First case of MERS raising concerns and questions
The Centers for Disease Control and Prevention (CDC) announced that the first confirmed U.S. case of Middle East Respiratory Syndrome Coronavirus (MERS-CoV) was discovered in Munster, Indiana.
On April 24, the patient reportedly flew from Saudi Arabia to London, and then from London to O’Hare International Airport in Chicago. From O’Hare, he then took a bus to Indiana, where he was subsequently hospitalized following the onset of respiratory symptoms four days later.
According to published reports from his physicians on Monday, the patient is doing well and will be ready to go home soon. The patient, who has not been identified because of federal privacy laws, was reportedly working in a hospital in Saudi Arabia while visiting family. His doctors report that he is no longer on oxygen and is eating and exercising.
MERS-CoV is a respiratory disease caused by a coronavirus and is related to Severe Acute Respiratory Syndrome (SARS). A total of 401 cases of MERS-CoV have been diagnosed in 12 countries, according to the CDC. Nearly 100 of the cases have resulted in fatalities. According to the CDC, the most common symptoms of MERS-CoV are fever, cough and shortness of breath.
Upon Friday’s announcement, Chicago-area hospitals worked in concert with the CDC, the Illinois Department of Public Health (IDPH) and the Chicago Department of Public Health (CDPH) to ensure proper screenings in emergency departments to allow for quick identification of any possible additional patients. None have yet been identified.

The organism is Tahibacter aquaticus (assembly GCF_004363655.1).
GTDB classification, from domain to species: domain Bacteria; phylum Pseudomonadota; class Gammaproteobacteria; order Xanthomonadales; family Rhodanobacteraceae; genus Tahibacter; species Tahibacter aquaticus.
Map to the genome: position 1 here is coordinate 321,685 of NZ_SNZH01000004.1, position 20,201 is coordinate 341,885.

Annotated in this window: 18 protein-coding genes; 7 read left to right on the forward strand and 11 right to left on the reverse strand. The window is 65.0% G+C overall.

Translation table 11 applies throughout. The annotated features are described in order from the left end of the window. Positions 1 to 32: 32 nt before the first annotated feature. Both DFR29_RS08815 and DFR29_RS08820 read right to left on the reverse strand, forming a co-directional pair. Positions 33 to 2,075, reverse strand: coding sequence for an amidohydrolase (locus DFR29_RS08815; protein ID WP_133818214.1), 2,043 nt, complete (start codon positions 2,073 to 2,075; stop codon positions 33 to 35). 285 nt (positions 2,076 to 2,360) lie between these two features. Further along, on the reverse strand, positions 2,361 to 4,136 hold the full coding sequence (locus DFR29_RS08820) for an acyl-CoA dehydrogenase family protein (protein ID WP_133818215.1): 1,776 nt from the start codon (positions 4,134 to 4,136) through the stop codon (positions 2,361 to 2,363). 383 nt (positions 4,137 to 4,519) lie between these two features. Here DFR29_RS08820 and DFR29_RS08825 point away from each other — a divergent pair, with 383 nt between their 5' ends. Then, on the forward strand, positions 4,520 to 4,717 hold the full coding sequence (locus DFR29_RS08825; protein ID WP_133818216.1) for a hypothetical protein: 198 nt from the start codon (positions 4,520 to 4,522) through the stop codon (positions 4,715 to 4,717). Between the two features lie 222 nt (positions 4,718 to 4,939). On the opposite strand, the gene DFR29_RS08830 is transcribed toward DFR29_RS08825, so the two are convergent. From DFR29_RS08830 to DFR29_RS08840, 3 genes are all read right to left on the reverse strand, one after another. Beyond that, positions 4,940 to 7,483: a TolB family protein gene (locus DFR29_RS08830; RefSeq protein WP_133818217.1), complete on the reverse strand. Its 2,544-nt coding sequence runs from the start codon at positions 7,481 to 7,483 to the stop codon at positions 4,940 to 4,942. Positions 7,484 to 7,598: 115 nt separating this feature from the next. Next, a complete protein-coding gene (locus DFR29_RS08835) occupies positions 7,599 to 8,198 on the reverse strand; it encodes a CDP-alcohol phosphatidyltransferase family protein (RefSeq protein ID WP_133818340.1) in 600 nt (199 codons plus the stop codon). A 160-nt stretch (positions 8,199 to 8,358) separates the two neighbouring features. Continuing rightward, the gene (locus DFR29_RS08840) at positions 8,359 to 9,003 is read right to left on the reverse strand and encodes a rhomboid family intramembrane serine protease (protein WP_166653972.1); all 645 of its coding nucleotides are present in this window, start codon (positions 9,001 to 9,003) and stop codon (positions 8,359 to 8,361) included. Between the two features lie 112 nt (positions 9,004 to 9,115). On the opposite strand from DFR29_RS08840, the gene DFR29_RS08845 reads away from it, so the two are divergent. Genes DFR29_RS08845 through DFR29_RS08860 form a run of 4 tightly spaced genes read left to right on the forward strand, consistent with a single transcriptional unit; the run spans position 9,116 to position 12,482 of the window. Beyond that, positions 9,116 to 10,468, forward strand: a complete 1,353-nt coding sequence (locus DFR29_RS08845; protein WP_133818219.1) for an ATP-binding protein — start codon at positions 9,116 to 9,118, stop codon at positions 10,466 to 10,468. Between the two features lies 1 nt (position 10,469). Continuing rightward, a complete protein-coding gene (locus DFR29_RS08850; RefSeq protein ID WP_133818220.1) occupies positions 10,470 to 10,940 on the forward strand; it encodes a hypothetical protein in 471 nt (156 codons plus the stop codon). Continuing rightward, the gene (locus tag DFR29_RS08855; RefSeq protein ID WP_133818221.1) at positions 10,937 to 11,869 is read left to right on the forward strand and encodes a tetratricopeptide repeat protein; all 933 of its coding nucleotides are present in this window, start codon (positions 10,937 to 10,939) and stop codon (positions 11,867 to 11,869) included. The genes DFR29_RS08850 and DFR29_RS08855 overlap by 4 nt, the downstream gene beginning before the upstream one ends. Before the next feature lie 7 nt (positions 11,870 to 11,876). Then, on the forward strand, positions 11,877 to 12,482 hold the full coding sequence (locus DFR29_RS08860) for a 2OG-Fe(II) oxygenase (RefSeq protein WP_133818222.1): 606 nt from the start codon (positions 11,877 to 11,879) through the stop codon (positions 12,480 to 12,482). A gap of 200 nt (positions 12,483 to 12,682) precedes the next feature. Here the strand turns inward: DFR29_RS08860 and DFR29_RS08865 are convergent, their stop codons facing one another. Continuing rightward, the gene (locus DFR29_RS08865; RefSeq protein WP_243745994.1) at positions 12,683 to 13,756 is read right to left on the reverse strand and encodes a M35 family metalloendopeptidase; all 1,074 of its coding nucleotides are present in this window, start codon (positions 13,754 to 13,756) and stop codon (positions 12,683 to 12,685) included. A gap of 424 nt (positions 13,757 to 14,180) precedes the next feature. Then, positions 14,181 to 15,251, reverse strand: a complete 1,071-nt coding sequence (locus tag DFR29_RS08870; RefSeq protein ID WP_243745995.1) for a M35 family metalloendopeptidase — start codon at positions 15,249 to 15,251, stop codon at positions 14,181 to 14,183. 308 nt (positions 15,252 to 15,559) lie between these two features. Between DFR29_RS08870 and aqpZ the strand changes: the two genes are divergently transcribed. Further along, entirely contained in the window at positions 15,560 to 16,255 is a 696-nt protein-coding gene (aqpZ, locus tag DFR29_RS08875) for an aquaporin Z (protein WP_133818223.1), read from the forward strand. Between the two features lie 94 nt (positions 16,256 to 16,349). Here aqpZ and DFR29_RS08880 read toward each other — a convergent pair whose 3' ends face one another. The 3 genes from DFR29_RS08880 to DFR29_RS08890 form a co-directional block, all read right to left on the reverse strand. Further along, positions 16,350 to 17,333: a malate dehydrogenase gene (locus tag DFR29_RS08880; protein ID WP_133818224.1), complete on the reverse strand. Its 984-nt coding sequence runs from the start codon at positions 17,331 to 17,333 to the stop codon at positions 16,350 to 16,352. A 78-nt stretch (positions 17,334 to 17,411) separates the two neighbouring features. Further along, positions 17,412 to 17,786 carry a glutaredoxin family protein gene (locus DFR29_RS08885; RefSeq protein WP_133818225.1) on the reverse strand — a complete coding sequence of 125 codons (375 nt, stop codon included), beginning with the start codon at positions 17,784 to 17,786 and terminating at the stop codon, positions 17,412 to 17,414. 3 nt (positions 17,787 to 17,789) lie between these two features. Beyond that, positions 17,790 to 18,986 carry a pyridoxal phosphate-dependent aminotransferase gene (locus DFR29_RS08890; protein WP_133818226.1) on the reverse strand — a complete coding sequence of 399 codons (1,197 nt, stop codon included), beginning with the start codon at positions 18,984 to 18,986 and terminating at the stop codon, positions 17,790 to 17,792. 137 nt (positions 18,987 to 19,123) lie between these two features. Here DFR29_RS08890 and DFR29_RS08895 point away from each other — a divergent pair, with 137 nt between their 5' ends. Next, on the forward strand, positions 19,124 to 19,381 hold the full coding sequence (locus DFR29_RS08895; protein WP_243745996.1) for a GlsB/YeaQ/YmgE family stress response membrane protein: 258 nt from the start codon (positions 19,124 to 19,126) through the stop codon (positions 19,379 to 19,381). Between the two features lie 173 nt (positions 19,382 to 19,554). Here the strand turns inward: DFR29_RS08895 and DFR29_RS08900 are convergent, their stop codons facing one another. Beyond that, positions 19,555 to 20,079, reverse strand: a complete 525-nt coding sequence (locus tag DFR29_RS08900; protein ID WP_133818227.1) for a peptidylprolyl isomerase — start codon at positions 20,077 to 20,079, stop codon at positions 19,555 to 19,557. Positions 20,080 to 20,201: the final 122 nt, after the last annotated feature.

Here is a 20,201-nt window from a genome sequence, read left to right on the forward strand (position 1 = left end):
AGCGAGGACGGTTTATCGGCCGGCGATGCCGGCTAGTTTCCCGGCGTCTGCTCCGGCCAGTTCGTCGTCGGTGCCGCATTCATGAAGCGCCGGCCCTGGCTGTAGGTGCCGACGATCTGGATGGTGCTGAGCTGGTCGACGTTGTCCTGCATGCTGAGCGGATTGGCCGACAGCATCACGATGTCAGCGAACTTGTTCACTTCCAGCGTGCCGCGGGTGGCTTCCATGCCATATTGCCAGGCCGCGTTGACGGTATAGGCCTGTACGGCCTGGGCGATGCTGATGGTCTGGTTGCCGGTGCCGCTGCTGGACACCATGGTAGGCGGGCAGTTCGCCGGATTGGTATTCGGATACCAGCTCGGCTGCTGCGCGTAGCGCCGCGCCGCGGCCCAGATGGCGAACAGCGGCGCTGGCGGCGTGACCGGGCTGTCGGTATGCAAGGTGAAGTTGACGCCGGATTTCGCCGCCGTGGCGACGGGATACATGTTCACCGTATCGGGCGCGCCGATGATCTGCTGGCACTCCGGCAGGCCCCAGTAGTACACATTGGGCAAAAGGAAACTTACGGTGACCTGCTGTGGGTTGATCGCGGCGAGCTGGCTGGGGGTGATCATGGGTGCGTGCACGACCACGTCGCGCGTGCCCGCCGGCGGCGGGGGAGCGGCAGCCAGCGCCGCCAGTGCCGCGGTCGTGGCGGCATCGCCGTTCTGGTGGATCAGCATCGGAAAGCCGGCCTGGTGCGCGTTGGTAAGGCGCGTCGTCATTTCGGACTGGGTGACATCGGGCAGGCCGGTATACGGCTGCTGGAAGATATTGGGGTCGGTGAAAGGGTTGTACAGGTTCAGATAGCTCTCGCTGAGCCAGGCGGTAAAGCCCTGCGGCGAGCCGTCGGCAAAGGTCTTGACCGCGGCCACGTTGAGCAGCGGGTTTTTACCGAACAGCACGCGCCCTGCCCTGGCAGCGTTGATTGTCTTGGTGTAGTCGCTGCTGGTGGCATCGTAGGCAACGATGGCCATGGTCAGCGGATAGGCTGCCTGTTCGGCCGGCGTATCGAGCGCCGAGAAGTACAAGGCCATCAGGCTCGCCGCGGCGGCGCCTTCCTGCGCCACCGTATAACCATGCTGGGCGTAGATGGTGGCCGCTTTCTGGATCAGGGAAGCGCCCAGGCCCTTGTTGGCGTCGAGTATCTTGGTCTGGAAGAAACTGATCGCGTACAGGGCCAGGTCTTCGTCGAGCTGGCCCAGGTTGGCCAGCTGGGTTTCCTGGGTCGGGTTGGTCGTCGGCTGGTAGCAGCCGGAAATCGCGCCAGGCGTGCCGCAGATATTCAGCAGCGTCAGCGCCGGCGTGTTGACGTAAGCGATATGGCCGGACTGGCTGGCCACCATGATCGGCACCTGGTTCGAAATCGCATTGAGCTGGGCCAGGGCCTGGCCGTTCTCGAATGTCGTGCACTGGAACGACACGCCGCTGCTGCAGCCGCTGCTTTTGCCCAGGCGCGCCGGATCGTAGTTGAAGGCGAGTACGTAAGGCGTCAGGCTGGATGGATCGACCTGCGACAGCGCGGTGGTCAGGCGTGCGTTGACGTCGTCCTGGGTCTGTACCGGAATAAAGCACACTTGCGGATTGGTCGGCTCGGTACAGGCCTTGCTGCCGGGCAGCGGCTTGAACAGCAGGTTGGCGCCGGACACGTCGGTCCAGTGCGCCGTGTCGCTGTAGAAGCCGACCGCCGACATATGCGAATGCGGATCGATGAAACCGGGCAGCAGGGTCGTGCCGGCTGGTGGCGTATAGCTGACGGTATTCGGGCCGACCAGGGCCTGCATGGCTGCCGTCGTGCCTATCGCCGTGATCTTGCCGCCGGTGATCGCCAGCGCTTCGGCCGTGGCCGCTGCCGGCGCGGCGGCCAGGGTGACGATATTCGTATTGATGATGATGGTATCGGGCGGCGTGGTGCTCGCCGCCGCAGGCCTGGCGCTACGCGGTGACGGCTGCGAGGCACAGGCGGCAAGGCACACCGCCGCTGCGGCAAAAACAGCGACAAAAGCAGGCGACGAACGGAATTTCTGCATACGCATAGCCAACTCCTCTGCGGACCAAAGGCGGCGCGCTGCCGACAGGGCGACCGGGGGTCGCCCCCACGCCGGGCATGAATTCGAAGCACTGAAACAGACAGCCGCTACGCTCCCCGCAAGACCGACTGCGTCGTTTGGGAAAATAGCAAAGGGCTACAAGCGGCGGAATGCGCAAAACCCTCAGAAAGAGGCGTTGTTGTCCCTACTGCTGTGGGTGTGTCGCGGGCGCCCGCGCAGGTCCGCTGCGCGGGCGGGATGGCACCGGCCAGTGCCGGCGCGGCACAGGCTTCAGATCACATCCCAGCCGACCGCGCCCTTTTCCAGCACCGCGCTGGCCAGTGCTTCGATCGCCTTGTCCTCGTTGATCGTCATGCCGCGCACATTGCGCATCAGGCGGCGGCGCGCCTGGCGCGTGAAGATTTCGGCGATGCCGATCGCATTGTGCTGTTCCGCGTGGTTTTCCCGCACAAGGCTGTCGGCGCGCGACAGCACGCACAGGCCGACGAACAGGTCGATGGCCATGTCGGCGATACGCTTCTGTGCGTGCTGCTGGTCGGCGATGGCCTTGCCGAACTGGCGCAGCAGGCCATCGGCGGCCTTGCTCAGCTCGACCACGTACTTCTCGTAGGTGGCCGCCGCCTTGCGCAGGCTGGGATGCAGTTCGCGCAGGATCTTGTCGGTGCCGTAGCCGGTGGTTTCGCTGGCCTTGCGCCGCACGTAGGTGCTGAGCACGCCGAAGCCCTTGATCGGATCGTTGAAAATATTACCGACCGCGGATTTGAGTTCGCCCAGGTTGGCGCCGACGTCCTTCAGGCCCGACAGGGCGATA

“The current case really is considered a low-risk situation for the public,” says Dr. James Malow, infection control specialist at Advocate Illinois Masonic Medical Center in Chicago. “The particular risk factor we’re on the lookout for is anyone who’s traveled to the Middle East within the last couple of weeks. Also at risk is anyone who’s been in close contact with someone who has the illness, such as family members or health care workers.”
Dr. Malow says there is no need for the public to panic at this time. Even those who may have come into contact with the patient as he flew through O’Hare or rode on the bus to Indiana were not at immediate risk, public safety officials say.
“If you travel to Middle East and come down with a respiratory illness, you should seek medical help right away,” Dr. Malow says. “But there’s absolutely no reason for the general public to be alarmed.”
He says area hospitals continue to work closely with the CDC, IDPH and CDPH. IDPH has established a hotline, 844-565-0256, for anyone in Illinois seeking more information.
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